Page 785

Amendment guarantees individuals privacy in their [127 Cal.App.3d 498] persons, homes, papers and effects against unreasonable searches and seizures. The 'cardinal principle' of Fourth Amendment analysis is that ' "searches conducted outside the judicial process, without prior approval by judge or magistrate, are per se unreasonable under the Fourth Amendment-subject only to a few specifically established and well-delineated exceptions. " ' (Citations.) If the warrantless search of the tote bag is to be upheld, it is the state's burden to show that the search falls within one of those exceptions. (Citations.)''

We find appellant's contention not surprising in light of the dictum that appears in the next sentence in the quote from the Minjares opinion. "It is clear from Chadwick itself that the tote bag would not have been subject to a warrantless search if appellant had been arrested on the street and the bag taken from his possession. The government had also contended in Chadwick that any property in the possession of one who is arrested is subject to a warrantless search. In rejecting this contention the Supreme Court stated that 'warrantless searches of luggage or other property seized at the time of an arrest cannot be justified as incident to that arrest either if the "search is remote in time or place from the arrest," (citation), or no exigency exists. Once law enforcement officers have reduced luggage or other personal property not immediately associated with the person of the arrestee to their exclusive control, and there is no longer any danger that the arrestee might gain access to the property to seize a weapon or destroy evidence, a search of that property is no longer an incident of the arrest.' (Citations.)" (Id., at pp. 419-420, 153 Cal.Rptr. 224, 591 P.2d 514, emphasis in original.)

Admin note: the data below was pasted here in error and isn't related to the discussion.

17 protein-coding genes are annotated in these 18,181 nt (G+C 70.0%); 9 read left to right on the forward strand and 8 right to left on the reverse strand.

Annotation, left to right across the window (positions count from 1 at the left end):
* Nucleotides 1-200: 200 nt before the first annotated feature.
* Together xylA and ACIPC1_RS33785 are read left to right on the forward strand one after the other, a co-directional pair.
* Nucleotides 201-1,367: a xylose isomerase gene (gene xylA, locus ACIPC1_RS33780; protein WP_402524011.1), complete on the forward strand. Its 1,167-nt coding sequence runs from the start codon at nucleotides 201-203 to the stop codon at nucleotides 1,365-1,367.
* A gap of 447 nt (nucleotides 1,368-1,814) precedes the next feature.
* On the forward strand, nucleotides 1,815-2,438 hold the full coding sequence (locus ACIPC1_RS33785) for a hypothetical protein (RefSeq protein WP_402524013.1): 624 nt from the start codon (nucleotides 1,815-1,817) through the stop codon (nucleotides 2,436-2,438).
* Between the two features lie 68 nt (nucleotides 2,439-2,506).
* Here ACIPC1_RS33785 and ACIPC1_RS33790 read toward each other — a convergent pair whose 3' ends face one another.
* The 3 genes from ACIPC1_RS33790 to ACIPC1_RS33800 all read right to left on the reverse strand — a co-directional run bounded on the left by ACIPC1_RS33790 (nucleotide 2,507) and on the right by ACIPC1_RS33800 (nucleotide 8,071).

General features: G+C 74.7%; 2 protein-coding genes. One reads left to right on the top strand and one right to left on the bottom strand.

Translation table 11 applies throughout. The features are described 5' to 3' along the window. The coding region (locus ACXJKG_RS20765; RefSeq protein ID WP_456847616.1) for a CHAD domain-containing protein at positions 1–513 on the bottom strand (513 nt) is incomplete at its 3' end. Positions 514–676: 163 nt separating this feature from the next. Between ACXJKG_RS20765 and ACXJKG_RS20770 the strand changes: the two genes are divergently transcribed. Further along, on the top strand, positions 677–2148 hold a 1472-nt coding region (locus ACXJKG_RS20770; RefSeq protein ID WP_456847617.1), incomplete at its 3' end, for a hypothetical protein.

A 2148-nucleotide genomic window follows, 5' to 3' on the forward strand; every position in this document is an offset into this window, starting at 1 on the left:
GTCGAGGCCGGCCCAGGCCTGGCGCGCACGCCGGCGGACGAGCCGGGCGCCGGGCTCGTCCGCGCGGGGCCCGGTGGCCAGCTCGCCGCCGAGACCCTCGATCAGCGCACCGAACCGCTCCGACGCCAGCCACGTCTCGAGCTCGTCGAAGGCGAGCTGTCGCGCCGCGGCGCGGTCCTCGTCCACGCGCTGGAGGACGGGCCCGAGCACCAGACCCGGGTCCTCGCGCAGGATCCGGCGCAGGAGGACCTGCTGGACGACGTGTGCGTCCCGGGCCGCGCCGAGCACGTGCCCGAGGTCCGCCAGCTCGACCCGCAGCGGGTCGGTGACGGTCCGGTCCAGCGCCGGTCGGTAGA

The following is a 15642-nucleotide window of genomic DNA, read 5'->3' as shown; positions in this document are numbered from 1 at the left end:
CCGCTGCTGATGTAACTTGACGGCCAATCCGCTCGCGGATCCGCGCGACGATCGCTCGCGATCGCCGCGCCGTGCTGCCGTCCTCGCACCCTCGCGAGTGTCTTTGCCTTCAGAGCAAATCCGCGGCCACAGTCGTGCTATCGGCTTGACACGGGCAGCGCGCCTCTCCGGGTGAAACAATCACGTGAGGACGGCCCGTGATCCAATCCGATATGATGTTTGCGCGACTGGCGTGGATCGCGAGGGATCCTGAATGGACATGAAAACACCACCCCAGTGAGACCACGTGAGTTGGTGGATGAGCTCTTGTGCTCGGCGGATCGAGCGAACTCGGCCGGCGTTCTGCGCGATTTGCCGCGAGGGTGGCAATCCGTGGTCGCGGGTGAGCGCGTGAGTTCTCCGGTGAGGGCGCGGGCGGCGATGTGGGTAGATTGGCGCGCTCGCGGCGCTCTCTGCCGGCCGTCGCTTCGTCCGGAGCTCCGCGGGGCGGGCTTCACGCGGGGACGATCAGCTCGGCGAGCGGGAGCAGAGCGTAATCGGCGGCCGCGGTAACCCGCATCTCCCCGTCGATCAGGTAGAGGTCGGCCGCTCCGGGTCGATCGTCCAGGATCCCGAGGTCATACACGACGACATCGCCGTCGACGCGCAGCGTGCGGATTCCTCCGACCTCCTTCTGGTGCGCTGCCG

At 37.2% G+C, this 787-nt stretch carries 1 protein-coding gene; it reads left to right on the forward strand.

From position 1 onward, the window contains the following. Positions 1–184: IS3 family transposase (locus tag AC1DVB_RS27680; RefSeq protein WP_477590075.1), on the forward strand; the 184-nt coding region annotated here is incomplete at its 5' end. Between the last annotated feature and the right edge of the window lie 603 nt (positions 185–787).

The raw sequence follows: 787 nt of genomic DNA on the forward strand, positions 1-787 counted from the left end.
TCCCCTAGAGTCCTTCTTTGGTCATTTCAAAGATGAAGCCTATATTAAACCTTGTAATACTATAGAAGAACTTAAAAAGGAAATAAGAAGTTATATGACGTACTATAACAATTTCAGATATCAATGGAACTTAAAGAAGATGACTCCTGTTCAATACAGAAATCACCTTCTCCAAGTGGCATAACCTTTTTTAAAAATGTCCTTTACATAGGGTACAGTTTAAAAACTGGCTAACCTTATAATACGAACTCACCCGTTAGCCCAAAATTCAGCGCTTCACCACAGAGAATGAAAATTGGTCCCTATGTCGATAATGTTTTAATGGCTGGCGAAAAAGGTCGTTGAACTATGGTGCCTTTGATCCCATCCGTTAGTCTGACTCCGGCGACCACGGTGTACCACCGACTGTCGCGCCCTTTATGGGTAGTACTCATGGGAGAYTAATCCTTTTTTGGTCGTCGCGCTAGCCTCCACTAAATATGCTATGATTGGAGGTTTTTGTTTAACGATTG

In Minjares, supra, 24 Cal.3d 410, 153 Cal.Rptr. 224, 591 P.2d 514, our Supreme Court held that the Fourth Amendment proscribed the warrantless police search of a zippered red tote bag, containing incriminating evidence of an armed Safeway store robbery. The tote bag was discovered and removed from the locked trunk of an automobile that matched the description of the robbery getaway car.